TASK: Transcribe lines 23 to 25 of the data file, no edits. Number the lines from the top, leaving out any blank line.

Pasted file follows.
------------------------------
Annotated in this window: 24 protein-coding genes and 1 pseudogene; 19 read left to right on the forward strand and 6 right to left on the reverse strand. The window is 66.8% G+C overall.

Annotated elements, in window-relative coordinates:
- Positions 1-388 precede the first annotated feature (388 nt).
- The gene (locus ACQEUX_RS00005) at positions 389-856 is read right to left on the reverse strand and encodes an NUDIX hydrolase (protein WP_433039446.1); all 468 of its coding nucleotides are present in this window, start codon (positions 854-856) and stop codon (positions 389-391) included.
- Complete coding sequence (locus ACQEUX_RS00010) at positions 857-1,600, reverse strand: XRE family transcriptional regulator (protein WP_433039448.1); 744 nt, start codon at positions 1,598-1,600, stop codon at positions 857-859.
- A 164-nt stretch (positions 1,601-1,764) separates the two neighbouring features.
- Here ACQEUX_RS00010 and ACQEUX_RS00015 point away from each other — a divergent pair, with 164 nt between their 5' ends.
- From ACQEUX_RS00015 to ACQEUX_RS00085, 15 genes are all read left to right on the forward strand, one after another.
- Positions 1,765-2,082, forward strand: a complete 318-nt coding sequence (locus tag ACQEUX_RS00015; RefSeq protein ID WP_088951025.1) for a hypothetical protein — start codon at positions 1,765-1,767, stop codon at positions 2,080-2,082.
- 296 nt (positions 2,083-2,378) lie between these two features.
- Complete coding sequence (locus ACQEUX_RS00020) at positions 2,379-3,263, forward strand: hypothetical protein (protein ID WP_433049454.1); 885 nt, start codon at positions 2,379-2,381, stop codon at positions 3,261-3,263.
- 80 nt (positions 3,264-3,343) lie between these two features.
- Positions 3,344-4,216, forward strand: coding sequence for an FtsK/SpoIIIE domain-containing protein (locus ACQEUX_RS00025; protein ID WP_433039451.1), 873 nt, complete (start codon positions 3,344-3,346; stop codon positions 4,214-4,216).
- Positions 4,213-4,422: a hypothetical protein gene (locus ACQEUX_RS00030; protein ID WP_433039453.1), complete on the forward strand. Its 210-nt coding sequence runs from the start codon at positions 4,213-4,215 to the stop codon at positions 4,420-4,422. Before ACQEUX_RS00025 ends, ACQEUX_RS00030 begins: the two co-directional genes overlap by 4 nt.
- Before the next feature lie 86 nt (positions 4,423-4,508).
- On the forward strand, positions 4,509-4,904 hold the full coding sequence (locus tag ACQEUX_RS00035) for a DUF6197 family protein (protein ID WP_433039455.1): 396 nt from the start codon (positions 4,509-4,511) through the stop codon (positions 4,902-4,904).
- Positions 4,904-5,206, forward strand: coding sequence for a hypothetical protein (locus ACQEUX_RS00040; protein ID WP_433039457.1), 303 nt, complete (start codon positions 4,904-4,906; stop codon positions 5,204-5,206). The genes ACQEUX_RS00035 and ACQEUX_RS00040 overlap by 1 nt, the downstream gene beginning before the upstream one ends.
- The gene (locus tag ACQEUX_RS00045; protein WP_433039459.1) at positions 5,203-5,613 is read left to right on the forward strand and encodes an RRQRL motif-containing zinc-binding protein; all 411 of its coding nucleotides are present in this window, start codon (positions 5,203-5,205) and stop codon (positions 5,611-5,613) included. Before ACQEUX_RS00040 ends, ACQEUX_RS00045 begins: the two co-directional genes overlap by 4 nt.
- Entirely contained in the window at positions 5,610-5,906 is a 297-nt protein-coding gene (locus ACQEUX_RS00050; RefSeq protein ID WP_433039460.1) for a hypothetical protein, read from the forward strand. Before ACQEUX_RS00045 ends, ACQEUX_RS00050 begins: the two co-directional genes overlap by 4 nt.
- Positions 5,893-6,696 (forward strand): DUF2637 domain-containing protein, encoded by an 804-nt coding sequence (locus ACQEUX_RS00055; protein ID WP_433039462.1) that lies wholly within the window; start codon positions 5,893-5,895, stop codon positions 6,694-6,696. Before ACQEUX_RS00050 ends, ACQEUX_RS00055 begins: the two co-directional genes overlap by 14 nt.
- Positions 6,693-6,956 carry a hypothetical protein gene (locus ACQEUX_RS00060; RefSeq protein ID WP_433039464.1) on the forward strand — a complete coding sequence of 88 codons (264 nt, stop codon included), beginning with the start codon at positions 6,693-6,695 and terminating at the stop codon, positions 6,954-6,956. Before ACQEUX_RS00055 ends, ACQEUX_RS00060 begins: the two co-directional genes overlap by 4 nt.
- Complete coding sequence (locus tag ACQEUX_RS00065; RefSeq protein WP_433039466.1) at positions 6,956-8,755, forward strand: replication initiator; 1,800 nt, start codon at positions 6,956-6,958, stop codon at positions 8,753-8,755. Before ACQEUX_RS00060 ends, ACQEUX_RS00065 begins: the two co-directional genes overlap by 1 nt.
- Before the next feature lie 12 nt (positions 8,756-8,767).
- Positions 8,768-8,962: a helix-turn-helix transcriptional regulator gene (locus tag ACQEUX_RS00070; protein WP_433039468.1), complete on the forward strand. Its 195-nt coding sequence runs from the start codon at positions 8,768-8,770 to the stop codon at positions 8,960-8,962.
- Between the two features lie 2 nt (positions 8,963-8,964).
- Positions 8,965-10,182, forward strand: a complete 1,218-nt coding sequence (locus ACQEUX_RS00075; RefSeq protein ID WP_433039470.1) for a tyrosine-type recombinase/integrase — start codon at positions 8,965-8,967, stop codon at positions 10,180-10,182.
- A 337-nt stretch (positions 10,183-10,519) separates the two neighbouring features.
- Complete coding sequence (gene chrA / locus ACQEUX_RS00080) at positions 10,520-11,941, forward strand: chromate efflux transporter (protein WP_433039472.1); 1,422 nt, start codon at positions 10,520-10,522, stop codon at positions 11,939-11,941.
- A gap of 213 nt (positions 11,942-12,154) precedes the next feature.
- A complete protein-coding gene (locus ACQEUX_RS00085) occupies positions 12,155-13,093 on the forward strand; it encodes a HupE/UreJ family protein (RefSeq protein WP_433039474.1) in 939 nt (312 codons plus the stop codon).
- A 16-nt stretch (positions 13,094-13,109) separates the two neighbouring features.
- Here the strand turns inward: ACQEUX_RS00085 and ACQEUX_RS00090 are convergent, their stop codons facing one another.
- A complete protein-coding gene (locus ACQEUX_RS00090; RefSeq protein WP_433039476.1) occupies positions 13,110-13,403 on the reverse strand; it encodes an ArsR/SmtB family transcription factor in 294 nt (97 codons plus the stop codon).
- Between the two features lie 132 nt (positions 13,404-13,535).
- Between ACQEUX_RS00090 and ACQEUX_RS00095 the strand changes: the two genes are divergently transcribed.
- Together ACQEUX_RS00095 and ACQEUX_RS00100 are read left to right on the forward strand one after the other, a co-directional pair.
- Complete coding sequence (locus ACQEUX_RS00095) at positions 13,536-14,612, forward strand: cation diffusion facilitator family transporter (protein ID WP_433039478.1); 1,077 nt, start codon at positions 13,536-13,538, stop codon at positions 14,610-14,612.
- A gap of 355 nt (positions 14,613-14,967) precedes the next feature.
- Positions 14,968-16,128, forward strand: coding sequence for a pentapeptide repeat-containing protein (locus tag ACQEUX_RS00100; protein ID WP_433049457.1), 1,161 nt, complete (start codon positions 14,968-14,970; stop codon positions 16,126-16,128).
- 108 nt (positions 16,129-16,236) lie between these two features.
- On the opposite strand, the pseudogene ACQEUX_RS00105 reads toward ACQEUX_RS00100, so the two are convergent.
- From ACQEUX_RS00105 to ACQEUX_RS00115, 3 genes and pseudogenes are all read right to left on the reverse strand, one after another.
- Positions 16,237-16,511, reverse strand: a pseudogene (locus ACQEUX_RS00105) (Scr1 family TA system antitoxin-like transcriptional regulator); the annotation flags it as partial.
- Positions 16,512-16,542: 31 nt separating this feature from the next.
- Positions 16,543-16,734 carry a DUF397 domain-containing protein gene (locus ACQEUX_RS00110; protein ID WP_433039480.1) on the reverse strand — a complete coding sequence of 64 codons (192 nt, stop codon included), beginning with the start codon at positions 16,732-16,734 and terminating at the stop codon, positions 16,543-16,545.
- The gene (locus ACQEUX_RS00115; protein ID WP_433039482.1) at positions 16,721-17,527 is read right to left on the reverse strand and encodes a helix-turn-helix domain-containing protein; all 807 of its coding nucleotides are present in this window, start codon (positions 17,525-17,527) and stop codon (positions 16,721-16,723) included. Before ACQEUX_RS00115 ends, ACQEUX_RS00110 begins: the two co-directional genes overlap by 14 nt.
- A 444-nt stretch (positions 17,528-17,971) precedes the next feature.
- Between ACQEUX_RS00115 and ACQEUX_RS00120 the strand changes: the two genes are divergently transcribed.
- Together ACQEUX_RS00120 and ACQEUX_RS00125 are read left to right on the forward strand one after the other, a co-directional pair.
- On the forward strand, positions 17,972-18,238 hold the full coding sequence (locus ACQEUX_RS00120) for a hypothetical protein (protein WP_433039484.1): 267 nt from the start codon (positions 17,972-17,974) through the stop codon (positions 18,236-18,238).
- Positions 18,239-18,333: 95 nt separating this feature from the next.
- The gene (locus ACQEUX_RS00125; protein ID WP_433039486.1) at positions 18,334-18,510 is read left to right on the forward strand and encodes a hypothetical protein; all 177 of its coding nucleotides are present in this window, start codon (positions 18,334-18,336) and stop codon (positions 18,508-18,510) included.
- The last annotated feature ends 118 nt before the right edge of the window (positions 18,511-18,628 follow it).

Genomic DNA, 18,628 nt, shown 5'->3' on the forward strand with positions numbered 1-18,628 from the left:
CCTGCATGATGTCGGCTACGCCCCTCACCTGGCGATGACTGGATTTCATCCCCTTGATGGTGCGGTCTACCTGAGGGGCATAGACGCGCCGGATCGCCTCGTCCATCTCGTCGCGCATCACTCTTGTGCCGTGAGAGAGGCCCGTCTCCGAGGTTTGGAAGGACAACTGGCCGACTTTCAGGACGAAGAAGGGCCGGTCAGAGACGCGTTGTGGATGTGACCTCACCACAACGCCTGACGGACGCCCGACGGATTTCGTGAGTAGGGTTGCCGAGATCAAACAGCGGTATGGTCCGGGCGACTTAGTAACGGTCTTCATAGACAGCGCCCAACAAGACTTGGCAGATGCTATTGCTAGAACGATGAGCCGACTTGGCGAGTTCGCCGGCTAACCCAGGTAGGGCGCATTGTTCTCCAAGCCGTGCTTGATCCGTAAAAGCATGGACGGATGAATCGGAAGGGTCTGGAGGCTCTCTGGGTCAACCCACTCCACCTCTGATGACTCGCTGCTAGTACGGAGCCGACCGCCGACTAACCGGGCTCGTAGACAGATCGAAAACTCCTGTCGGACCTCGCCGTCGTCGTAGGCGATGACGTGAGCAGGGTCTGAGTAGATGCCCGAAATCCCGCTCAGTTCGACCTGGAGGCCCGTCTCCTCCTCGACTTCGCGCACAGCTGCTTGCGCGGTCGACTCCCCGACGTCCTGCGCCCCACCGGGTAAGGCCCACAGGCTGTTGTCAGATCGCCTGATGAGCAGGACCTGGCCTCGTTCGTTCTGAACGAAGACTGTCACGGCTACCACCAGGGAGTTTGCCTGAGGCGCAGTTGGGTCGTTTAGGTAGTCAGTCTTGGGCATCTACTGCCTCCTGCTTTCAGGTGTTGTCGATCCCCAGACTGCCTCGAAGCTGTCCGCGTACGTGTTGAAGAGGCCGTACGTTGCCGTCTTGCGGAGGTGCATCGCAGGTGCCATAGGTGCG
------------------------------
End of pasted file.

- Before the next feature lie 12 nt (positions 8,756-8,767).
- Positions 8,768-8,962: a helix-turn-helix transcriptional regulator gene (locus tag ACQEUX_RS00070; protein WP_433039468.1), complete on the forward strand. Its 195-nt coding sequence runs from the start codon at positions 8,768-8,770 to the stop codon at positions 8,960-8,962.
- Between the two features lie 2 nt (positions 8,963-8,964).